The future is in wearable technology, and many people believe that – despite Google’s (News - Alert) efforts with its Google Glass project – it will be smartwatches that we’re all wearing in the near future. These are wireless, networked devices with screens and interfaces that we’ll wear on our wrists, turning us all into Dick Tracy or Maxwell Smart.
The problem, however, is that we live in a fashionable world, and neither Dick Tracy nor Maxwell Smart were particularly fashion-conscious.
“Will women wear smartwatches?” This is a question every smartwatch company should be asking itself. There are also many men who may not like the look of a clunky interface on the arm, as it would certainly spoil the look of an Armani suit.
Sony’s Xperia S Smartwatch was designed to look as much like an ordinary watch as possible, but one could never accuse it of being fashionable. Samsung (News - Alert) seems to be at least aware of the problem. The South Korean electronics giant recently partnered with designer Dana Lorenz to create a line of jewelry meant to accompany its Galaxy Gear smartwatch, and includes spiky metal charms that can attach to the watch's strap. CNet notes that, while the line doesn't include custom bands for the device yet, this could change in the future as demand rises.
“In the world of wearables, it's not enough for a device to simply include whiz-bang features,” writes CNet’s Shara Tibkin. “It also has to be stylish, a truth of the fashion world that technology companies haven't always realized. The Google Glass eyewear, for instance, has faced criticism over the somewhat dorky appearance it gives users, and Samsung's initial watches from the '90s looked more like something from ‘Star Trek’ than ‘Sex and the City.’”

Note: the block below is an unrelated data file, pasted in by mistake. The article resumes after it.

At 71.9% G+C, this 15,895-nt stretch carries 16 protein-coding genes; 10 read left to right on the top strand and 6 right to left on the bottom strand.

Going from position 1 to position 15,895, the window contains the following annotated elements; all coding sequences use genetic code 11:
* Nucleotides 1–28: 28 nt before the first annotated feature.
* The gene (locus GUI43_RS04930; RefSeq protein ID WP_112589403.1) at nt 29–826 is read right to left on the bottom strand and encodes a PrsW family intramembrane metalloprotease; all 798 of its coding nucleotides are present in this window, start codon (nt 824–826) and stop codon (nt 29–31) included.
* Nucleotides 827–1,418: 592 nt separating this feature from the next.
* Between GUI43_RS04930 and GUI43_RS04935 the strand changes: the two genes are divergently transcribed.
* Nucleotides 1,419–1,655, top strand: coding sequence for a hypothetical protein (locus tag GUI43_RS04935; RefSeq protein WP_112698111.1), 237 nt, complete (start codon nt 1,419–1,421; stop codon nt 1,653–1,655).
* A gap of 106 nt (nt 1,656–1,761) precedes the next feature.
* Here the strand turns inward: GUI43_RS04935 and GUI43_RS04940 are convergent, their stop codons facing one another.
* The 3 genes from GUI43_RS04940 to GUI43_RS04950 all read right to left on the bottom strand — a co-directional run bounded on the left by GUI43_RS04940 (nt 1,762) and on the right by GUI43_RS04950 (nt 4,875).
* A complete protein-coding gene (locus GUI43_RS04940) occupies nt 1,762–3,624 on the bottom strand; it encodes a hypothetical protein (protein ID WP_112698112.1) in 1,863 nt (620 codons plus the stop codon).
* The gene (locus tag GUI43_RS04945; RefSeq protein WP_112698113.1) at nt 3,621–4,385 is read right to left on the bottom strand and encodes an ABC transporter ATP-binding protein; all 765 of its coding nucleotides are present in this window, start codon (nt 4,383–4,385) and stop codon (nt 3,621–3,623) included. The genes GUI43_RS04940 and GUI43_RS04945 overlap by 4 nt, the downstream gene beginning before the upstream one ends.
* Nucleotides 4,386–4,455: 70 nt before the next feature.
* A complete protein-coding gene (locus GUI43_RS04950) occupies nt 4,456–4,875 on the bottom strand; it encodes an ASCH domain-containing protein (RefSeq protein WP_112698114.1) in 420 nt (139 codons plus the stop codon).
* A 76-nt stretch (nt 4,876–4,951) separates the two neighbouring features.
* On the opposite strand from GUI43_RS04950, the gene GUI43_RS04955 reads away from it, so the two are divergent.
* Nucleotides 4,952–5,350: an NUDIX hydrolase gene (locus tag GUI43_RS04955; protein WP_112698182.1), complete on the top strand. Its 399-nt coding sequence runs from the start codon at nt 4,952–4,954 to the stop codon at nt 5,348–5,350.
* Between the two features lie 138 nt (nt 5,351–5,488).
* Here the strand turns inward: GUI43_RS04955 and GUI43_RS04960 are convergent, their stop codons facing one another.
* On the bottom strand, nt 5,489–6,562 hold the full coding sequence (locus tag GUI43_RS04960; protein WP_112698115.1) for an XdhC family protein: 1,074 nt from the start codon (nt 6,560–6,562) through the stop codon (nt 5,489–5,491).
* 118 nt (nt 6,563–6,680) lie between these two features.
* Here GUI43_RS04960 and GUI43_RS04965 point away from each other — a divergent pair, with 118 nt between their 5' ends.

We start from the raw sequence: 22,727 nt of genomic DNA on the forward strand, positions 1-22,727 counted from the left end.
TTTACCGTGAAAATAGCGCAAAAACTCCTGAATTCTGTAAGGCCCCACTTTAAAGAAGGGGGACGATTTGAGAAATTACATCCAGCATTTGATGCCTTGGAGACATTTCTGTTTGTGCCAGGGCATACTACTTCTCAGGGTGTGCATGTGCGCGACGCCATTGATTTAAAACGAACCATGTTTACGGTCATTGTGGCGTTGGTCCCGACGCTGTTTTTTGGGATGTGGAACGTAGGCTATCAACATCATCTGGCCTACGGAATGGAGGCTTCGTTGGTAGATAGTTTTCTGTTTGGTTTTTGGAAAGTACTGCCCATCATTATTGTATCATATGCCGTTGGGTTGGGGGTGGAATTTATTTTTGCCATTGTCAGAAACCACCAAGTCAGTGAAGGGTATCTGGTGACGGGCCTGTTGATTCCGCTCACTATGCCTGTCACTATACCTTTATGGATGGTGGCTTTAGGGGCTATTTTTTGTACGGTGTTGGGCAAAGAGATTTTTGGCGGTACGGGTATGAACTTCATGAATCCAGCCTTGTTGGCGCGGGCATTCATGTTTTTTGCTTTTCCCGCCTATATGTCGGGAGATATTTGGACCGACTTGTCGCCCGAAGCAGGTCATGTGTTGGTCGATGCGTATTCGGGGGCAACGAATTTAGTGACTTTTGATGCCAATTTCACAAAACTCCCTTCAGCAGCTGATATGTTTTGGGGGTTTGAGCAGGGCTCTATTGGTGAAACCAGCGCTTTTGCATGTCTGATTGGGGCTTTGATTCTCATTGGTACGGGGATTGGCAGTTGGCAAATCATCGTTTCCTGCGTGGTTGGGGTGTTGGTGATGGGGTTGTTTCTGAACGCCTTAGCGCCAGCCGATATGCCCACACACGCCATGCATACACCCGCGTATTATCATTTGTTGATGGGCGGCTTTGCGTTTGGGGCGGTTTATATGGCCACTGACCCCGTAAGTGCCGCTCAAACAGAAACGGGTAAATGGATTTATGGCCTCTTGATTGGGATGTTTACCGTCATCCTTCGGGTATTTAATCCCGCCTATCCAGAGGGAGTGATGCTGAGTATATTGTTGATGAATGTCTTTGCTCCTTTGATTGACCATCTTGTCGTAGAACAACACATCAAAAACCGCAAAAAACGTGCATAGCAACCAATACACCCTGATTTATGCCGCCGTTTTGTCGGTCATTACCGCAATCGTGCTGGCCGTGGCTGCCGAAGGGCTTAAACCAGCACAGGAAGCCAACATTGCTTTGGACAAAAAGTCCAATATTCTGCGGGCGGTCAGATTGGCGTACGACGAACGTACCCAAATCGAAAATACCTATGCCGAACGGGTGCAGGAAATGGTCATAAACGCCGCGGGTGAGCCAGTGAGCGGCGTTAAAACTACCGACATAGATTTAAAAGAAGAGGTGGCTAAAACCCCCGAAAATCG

A smartwatch that Carrie Bradshaw might wear is a long way off, if it’s on anyone’s radar at all.
There is the Bia GPS smartwatch, a fitness watch created by women for women. The watch’s creators, Cheryl Kellond and Sylvia Marino, say they designed the Bia in response to complaints from women that most fitness watches were too large and clunky and bruised or pinched their wrists. While the device isn’t exactly dainty, its diagonal fit across the top of the wrist is decidedly more streamlined, and the neoprene band comes in a variety of colors. The watch’s creators said they added other features designed to appeal to women: a panic button and an SOS (News - Alert) safety alert that can be programmed to inform loved ones or emergency services of the wearer’s location thanks to the device’s GPS capabilities.
But a fitness watch, while very useful, isn’t a full-scale smartwatch, so the stylish of the world may have to wait a while longer until they can put something on their wrist that goes with the designer duds…or at least doesn’t make them look like they belong on the Starship Enterprise.
Edited by Alisen Downey
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